Legal Regulation of the Sharing Economy

Social Sciences in China (Chinese Edition)

No.9, 2017


Legal Regulation of the Sharing Economy



Jiang Daxing and Wang Shoujie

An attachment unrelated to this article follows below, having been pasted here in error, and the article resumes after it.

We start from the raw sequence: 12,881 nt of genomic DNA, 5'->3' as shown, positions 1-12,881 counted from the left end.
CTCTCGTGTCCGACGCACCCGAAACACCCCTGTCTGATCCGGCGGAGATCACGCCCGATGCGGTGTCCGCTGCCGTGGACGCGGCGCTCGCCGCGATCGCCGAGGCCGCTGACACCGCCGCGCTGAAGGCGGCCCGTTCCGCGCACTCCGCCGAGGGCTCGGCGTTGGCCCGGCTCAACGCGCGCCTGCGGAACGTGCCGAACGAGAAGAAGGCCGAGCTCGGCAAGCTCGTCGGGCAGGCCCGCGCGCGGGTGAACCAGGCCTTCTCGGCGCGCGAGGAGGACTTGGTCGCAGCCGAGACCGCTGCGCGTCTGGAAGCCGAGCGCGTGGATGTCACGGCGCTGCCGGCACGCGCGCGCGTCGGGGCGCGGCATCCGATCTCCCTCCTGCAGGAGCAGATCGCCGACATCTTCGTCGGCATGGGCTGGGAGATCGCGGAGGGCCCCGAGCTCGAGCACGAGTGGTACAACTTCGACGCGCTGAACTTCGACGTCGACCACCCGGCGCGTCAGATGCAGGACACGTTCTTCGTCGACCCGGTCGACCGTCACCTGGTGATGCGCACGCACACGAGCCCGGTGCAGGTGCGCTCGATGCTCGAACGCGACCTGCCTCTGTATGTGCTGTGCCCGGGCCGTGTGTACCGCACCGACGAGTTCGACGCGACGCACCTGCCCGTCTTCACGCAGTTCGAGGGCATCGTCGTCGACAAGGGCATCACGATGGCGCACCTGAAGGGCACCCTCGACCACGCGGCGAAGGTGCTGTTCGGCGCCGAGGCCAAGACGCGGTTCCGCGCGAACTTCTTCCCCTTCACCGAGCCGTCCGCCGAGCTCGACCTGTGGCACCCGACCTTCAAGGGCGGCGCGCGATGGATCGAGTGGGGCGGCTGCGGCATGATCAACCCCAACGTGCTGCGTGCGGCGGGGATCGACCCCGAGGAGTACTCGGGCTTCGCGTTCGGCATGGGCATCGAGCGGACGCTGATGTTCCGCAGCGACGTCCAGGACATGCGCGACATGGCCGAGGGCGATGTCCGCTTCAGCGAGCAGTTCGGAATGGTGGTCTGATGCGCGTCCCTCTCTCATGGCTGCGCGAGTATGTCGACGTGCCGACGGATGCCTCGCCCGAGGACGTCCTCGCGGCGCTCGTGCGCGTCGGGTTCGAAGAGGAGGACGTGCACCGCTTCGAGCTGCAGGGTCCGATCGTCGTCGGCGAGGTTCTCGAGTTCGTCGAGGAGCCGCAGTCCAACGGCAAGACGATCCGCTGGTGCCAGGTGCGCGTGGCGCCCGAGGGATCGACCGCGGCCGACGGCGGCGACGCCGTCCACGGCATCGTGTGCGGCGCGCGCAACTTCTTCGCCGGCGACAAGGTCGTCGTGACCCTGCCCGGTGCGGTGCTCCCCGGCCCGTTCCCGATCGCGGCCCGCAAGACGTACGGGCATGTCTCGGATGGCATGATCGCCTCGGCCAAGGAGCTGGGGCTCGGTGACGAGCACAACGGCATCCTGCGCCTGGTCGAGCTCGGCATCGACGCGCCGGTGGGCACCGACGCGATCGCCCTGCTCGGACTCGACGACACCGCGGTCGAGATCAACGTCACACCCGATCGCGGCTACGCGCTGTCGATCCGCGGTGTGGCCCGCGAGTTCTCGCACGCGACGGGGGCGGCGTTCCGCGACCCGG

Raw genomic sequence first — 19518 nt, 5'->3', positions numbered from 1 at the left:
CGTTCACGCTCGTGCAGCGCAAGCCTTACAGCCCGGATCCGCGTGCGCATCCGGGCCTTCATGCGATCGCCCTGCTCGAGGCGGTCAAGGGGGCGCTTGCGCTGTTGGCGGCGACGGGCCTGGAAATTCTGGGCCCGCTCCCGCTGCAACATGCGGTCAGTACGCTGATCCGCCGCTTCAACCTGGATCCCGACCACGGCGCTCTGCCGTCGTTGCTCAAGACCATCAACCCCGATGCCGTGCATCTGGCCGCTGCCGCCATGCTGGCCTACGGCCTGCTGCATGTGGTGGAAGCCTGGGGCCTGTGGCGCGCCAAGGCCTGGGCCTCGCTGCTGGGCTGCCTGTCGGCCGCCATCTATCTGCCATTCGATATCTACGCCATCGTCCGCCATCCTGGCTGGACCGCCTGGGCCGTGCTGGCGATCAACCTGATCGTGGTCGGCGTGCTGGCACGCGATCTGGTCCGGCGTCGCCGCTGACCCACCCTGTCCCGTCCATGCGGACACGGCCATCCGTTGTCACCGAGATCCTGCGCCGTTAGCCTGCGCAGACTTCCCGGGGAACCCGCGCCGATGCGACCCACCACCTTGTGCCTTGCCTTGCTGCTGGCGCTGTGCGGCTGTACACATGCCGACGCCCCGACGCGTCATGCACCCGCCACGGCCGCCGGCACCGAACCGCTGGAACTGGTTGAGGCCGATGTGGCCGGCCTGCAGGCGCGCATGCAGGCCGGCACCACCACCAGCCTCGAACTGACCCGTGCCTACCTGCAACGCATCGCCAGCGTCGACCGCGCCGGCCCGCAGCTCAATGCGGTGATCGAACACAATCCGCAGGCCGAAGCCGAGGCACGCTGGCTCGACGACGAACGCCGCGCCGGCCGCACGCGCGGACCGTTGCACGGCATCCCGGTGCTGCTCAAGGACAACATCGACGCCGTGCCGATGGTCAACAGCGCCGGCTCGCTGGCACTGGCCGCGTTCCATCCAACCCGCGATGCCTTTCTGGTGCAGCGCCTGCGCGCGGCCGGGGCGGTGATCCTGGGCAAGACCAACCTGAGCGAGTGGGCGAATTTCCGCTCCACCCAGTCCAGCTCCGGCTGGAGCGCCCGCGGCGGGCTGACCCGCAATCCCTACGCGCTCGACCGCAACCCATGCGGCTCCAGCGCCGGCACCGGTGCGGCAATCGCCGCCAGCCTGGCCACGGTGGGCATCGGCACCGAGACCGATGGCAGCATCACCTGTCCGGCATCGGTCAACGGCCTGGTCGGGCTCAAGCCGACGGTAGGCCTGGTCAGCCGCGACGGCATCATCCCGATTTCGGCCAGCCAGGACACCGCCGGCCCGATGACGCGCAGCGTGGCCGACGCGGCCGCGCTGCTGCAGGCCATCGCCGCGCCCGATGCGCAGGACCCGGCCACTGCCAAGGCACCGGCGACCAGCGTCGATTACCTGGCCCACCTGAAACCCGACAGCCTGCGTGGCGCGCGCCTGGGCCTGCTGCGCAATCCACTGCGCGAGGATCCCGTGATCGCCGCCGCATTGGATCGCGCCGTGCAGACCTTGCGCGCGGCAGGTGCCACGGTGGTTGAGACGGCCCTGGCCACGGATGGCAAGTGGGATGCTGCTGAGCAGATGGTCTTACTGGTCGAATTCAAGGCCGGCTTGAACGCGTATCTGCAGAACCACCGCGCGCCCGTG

The sharing economy has emerged as an innovative business model in recent years. Given that it is very different from the traditional economy, existing rules are not a good fit for its regulatory requirements: innovative regulation is needed. At present, local governments have three different responses to the sharing of vehicles, dwellings and other forms of the sharing economy: explicit prohibition, sitting on the fence and explicit approval. These differential regulatory strategies show that there is some divergence over the concept and logic of regulating the sharing economy. According to the idea—principle—method analytical approach, legal regulation of the sharing economy should give priority to the idea of encouraging innovation; then, it should implement the principles of incentive regulation, innovation regulation, differential regulation and public regulation; and lastly, it should lock in regulatory points by adopting such regulatory strategies as the categorization of legal relations. The legal status of platforms, labor relations and competition law are the core issues in regulating the sharing economy, which has had a great impact upon existing legal systems: it has made transactions horizontal, diversified participants and fragmented the goods and services being shared. The sharing economy’s legal regulation involves a number of fields including labor law, contract law, competition law, tax law and intellectual property law, so requires a systemic regulatory response.